It may not seem like it in the moment, but when your toddler cries, they aren’t only trying to get you to cry along with them. They just don’t have another way of expressing their emotions quite yet. In fact, research shows that tears help them cope with big feelings they have no idea how to deal with. While crying it out is a perfectly normal way to process emotions, let’s go over some common reasons your toddler cries all of the time.
Toddlers are notorious for having larger-than-life reactions to seemingly minute inconveniences. But everything they’re feeling is valid, and to them it could feel like the end of the world. Think about it from their point of view. They’re experiencing everything for the first time, so if they feel scared, crying it out is what they do when they don’t know how else to react.
Little ones haven’t mastered the art of processing emotions. Frankly, we’re not sure if we ever get it down as adults, either. But in time, toddlers will learn how to cope with their feelings and react more appropriately than always bursting into tears every time.
Frustration and stress are difficult to express as adults, let alone as a toddler. Be patient, empathetic, and sensitive toward your little one. As long as they feel safe expressing their full range of emotions around you, they’ll learn to cope in other ways eventually.
Most toddlers don’t have the actual words to express how they feel. When we demand toddlers to use their words instead of sobbing, we may be asking too much. Instead, acknowledge what they are feeling and help them learn the correct vocabulary for emotions.
For instance, when the tears start falling you might say, “I see you’re crying because you’re sad that we have to leave the park now. I understand, but we have to leave because it’s getting dark, and we need to get home for dinner.”
We’ve all been the object of other parent’s scrutiny. Having the whole park watching your toddler cry and flail around as you try to scoop them up under the armpits so you can leave ASAP is never fun. However, teaching your little one useful emotional vocabulary to use instead will help them turn to other outlets besides crying in the future.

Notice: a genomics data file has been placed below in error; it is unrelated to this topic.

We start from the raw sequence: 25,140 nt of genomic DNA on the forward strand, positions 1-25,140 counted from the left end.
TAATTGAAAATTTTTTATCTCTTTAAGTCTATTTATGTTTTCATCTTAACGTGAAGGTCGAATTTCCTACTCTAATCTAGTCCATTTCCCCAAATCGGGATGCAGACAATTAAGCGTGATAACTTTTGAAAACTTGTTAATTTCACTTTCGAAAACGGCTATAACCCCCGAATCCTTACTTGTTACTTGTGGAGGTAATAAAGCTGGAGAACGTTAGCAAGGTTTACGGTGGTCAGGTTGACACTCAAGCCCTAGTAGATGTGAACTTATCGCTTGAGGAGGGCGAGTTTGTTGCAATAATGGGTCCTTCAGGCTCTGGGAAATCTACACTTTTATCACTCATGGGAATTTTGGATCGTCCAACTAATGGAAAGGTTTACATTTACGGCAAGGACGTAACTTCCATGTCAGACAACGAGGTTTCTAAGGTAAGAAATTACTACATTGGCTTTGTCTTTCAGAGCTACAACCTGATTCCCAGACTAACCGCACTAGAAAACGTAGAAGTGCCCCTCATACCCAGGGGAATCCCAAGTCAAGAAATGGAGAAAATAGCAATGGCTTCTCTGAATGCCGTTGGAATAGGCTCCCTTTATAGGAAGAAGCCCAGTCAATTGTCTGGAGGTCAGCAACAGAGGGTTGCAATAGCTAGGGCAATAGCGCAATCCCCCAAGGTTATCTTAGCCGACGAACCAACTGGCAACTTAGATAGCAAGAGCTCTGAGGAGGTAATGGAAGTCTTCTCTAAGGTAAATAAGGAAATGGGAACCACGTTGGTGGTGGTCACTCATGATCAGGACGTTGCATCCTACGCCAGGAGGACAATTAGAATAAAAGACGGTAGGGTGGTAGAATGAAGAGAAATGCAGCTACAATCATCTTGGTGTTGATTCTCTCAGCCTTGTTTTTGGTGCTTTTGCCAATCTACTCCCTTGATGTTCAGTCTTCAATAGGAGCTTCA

Teething is an especially painful process during the toddler years. Getting those back molars and canines is not a joke. Children experience uncomfortable symptoms like a low-grade fever, drooling, and a reduced appetite. These side effects can make anyone irritable, so forgive your toddler if they cry a little more than usual while cutting these teeth.
Offer soothing remedies like cold towels to chew on, teething rings to reduce gum pain, and plenty of toys to distract from discomfort. In most cases, they’ll be extra sensitive and cry when you leave their side, even for a little bit. Be prepared for bumpy days!
Big emotional releases are often a result of tired or overtired toddlers. If they skip naptime or wake up earlier than usual, their whole mood can get thrown into disarray. The trick is to stick with a regular sleep and nap routine as much as possible, even when you’re traveling or going out for the day.
Look out for signs of overtiredness like rubbing their eyes or ears, getting snappy, or crying abruptly. You want to reduce stimulation around them to slowly wind them down. This will gently ease any prickly mood they might have brewing.
If you’re home, turn off any electronics or loud gadgets, slowly put away their toys, put on any sleep-sound machines, and darken the room if possible. If you’re out, keep them in their stroller or car seat and pull down the sun cover. Odds are that your little one wants to sleep but doesn’t know how to settle down on their own. Talk calmly and gently even if they start crying more intensely.
Similarly, toddlers can easily feel overwhelmed whether they’re playing at home or somewhere new. Tiredness and hunger can increase overstimulation, so keep a careful watch on your little one if you’re at a new friend’s house or around lots of unfamiliar faces. Stay by their side to keep them more relaxed. Knowing you’re there in case they need you can be the reassurance they need to keep calm.
Other things can trigger your little one, like frustration over a new toy, your tone of voice, new household changes, and new life experiences. Help their feelings stay more even by anticipating situations where they might feel overwhelmed and preparing your reaction in case they do cry.
Wanting to know why toddlers cry is a question that will pop up daily. More often than not, your toddler is just doing their best to deal with emotions the only way they know how. And crying happens to be the only tool they have. But tears do reduce stress and help toddlers manage emotions. Same with adults, right? So, give your toddler a hug, use comforting words, a soft tone, and let them cry while they are at this stage. If you need to join in with them, we won’t judge.
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